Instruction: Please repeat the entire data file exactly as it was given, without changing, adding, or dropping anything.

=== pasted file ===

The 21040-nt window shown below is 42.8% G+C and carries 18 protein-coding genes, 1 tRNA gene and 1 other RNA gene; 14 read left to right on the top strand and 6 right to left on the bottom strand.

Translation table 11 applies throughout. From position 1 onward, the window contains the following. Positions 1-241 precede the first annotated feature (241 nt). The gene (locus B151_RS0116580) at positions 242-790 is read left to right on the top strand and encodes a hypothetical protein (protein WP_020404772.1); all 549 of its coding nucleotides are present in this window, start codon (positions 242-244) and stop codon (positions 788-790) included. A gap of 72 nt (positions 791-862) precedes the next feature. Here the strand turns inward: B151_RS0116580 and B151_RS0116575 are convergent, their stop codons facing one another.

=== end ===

The 21040-nt window shown below is 42.8% G+C and carries 18 protein-coding genes, 1 tRNA gene and 1 other RNA gene; 14 read left to right on the top strand and 6 right to left on the bottom strand.

Translation table 11 applies throughout. From position 1 onward, the window contains the following. Positions 1-241 precede the first annotated feature (241 nt). The gene (locus B151_RS0116580) at positions 242-790 is read left to right on the top strand and encodes a hypothetical protein (protein WP_020404772.1); all 549 of its coding nucleotides are present in this window, start codon (positions 242-244) and stop codon (positions 788-790) included. A gap of 72 nt (positions 791-862) precedes the next feature. Here the strand turns inward: B151_RS0116580 and B151_RS0116575 are convergent, their stop codons facing one another.